Exploring the Nature of Evil through the Penn State Scandal – part 2

In my previous post, I explored how the ethical principle that adults ought to put the interests of children before their own, and ought not to sacrifice the well-being of children to their own ambitions was not only violated by the responsible parties in the Penn State scandal, but is commonly violated throughout our society, especially in problems related to debt and marriage.  Among the chief interests adult may be tempted to pursue at the expense of children is power, or more specifically the preservation of power.  Sports journalist Howard Bryan (espn.com) diagnoses the Penn State scandal as being fundamentally a problem of power:

Schultz, Curley, Spanier and Paterno [all major figures in the Penn State hierarchy] are unwilling to admit being blinded by the power of Penn State football. That power prevented other, less powerful people from coming forward. Their first, fatal reaction was the impulse to protect the program, keep it from embarrassment, to protect personal relationships and now what’s left of the precious, sacred institution.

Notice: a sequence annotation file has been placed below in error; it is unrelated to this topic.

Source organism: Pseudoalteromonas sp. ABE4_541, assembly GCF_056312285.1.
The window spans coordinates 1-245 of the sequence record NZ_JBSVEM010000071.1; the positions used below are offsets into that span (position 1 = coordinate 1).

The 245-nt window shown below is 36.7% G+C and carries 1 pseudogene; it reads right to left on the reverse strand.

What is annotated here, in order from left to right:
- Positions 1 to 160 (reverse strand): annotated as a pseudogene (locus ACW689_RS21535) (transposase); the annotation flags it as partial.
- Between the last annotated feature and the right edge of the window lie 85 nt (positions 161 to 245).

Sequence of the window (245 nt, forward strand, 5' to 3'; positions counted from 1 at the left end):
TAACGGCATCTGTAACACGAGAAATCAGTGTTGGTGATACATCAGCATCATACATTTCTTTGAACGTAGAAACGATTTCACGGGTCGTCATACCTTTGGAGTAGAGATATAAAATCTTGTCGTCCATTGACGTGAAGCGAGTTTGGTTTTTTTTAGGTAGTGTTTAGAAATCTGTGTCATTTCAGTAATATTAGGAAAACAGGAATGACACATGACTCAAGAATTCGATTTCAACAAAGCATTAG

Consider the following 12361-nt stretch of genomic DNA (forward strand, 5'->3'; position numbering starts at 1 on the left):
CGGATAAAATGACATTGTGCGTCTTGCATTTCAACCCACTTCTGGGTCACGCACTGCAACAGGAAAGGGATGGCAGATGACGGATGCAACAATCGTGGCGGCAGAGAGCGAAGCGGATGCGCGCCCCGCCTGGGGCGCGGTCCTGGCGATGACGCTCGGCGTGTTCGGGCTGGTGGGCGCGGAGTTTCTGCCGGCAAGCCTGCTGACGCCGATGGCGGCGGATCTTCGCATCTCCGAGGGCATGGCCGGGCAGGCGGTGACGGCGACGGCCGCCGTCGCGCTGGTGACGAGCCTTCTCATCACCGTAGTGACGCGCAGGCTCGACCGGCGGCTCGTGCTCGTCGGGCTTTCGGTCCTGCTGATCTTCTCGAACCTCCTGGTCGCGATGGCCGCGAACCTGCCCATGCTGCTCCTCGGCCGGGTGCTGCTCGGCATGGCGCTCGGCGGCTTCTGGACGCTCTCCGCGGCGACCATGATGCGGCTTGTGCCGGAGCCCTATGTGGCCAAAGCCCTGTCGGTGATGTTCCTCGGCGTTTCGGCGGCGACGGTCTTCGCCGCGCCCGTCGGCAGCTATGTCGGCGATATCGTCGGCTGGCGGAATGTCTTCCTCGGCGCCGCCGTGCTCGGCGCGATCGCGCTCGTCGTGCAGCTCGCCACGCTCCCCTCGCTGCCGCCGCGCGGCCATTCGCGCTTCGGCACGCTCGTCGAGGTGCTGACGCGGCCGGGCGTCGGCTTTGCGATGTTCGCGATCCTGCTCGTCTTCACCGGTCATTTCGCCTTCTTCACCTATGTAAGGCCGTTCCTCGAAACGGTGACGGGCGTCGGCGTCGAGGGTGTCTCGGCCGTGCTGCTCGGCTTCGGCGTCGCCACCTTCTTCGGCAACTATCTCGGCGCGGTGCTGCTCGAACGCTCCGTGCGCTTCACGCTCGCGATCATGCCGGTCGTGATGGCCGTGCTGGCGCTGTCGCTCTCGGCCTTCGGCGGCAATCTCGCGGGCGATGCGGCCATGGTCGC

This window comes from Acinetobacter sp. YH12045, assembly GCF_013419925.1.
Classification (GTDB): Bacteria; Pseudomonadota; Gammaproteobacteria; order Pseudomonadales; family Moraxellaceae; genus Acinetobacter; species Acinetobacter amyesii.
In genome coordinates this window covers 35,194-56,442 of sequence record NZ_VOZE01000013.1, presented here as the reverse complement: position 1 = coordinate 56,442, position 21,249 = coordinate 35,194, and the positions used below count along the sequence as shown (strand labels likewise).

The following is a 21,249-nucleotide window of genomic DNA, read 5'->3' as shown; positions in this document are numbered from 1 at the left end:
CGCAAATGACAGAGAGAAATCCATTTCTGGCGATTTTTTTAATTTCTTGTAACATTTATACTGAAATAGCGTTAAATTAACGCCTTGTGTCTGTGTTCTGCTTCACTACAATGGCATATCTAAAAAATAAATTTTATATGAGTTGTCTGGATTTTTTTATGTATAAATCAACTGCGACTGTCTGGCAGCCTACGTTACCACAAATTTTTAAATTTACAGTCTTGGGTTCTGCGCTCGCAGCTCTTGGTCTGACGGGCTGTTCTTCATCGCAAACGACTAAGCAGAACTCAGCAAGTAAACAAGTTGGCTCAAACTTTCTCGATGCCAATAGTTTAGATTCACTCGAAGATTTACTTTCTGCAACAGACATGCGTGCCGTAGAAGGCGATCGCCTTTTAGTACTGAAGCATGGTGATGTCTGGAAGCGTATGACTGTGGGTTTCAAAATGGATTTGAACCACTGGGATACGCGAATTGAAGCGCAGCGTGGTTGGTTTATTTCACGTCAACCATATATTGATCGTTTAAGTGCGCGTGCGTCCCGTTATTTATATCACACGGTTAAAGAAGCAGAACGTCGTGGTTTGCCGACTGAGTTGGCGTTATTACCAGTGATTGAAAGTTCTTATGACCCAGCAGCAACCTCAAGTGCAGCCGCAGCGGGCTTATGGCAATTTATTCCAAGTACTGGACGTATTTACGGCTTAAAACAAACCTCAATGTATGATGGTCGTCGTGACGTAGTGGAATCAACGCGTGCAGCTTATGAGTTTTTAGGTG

Sandusky’s alleged paedo-sex crimes, or more accurately the public revelation of such crimes, were a threat to the power interests of the said leadership, whose power was derived from the popularity and economic vitality of the Penn State football program, a program that enjoyed not only a reputation of winning, but of winning in a morally upright fashion.  For public knowledge of such actions by a major figure in the program (Sanduskly was the defense coordinator for nearly 30 years, including on Penn State’s two national championship teams) would shame the program,  threaten revenue streams (not likely from ticket sales or TV contract, but more likely from alumni donations), and perhaps result in firings.  Ironically, this is what happened anyways, and if the problems with Sandusky, which were known by the leadership for at least a decade, were dealt with immediately the damage would have been far smaller than it is today.

Bryan insightfully looks beyond Penn State football to uncover the same root cause in other child sex scandals:  the Catholic church, the Church of Latter-Day Saints (I had not heard of this scandal), and Boston Red Sox coach Dan Fitzpatrick.  He even broadens the scope of his critique to include public scandal not involving sex, such as the cover up of police misconduct in the aftermath of Hurricane Katrina by the New Orleans police department. The common moral theme in all of these instances is that “each institution committed the fatal mistake of believing that power was not a privilege to be handled with great care and humility but instead a license to be above trust. The powerful often have forgotten whom they are supposed to serve.”